Vitamin D - 2 Key Statements

Posted by Rufus Greenbaum on

In order to understand the importance of Vitamin D you need to accept these 2 key statements as facts:
  • If your blood level of Vitamin D is less than 100 nmol/L then you are liable to suffer from some of 88 different health conditions.
  • Vitamin D is made in your body from sunlight or supplements and very little can be obtained from food

Most doctors have wrongly been taught that only a very low level of Vitamin D is
required, and that this is only to avoid problems with bones and muscles.

If you persist with this belief, than you will probably reject all the assertions and
evidence that higher levels are needed for better health.


There is good evidence that a high level of Vitamin D helps to prevent or treat more than 88 health conditions. ( See: )

There is good evidence that people with dark skin have lower blood levels of Vitamin D than people with light skin - and that when their levels are equalised then their health outcomes become similar. ( See: )

If you live further away from the equator than 30° north or south than you cannot make enough Vitamin D from the sun all year round - and in your winter you will need to find another light source of UV-B or take Vitamin D supplements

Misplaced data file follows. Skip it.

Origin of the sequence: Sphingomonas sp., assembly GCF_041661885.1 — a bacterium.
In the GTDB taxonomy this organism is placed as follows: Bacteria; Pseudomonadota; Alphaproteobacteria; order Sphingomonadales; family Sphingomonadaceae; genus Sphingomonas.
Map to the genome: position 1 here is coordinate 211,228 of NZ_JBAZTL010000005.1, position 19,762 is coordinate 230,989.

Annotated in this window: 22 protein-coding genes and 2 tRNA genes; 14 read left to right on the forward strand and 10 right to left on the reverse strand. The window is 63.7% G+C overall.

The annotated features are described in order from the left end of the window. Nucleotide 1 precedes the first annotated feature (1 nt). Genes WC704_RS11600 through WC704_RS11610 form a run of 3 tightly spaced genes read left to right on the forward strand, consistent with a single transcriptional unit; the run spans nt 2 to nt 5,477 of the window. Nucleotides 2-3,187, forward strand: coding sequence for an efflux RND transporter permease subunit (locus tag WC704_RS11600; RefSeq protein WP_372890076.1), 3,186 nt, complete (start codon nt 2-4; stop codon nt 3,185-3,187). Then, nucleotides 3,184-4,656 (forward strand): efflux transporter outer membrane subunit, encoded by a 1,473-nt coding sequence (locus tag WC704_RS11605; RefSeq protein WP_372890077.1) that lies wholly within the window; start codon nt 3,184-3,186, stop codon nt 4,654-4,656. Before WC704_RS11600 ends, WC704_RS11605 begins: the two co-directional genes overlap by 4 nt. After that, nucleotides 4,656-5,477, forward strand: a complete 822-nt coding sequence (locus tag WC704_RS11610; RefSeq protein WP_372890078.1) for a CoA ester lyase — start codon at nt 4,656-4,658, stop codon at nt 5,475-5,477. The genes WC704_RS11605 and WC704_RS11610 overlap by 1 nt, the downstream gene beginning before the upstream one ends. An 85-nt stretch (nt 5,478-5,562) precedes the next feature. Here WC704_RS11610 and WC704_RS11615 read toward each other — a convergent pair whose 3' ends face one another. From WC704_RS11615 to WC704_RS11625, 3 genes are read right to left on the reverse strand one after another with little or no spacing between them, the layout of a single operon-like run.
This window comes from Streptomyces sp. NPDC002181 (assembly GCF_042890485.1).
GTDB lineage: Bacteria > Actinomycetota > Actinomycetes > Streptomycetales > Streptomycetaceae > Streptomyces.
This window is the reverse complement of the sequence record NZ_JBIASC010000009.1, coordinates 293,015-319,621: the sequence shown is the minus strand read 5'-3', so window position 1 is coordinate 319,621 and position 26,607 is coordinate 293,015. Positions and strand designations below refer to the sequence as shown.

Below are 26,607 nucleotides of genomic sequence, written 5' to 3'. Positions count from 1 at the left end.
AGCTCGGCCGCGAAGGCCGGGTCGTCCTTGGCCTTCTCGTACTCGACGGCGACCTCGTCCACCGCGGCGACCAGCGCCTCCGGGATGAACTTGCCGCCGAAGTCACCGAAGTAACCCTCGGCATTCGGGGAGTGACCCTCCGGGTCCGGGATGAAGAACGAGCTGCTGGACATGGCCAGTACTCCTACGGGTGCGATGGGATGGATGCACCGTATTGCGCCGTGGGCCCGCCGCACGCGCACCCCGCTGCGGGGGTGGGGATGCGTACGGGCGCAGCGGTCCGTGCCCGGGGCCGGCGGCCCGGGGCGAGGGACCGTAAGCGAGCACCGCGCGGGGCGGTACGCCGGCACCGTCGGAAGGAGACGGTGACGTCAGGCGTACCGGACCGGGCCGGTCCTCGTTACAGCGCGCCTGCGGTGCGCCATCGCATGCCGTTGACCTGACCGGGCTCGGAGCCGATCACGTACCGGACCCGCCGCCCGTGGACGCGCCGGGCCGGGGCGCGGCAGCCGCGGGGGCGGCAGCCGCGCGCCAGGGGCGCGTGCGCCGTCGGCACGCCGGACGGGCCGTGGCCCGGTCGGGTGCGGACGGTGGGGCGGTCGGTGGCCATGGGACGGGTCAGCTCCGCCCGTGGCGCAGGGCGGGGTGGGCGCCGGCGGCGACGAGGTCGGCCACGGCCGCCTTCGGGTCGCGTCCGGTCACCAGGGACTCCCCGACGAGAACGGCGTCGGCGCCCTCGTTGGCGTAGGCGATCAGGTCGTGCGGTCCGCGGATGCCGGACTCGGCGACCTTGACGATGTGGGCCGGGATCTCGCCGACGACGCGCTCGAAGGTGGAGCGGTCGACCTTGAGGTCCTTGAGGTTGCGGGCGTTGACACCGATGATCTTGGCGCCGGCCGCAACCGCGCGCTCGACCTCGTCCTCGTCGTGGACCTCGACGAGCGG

Many people who live an outdoor life near the equator, like African Maasai warriors and Hawaii lifeguards, have blood levels of 100-150 nmol/L. An American doctor who walks on a Florida beach without a shirt every day has a Vitamin D level of 117 nmol/L

Vitamin D3 helps to boost your immune system as it is a powerful steroid hormone that controls 2700+ genes


What blood level should you aim for ?

  • UK Department of Health: Vitamin D Deficiency is when 25(OH)D is less than 25 nmol/L
  • USA Institute of Medicine: Vitamin D Deficiency is when 25(OH)D is less than 50 nmol/L
  • There are biomarkers for bone quality that change just above 75 nmol/L
  • Professor Robert Heaney, who was a world expert in Osteoporosis, said that Vitamin D "enables the body to absorb calcium" and that the level should be set at 100 nmol/L
  • Dr John Cannell says there is “extreme substrate deprivation” below 125 nmol/L
  • Professor Bruce Hollis says that pregnant women should have at least 125 nmol/L
  • A group of 40 eminent experts at  have issued a "Call-To-Action" calling for optimum blood serum levels to be between 100-150 nmol/L.

So - choose your expert and set your own target level !

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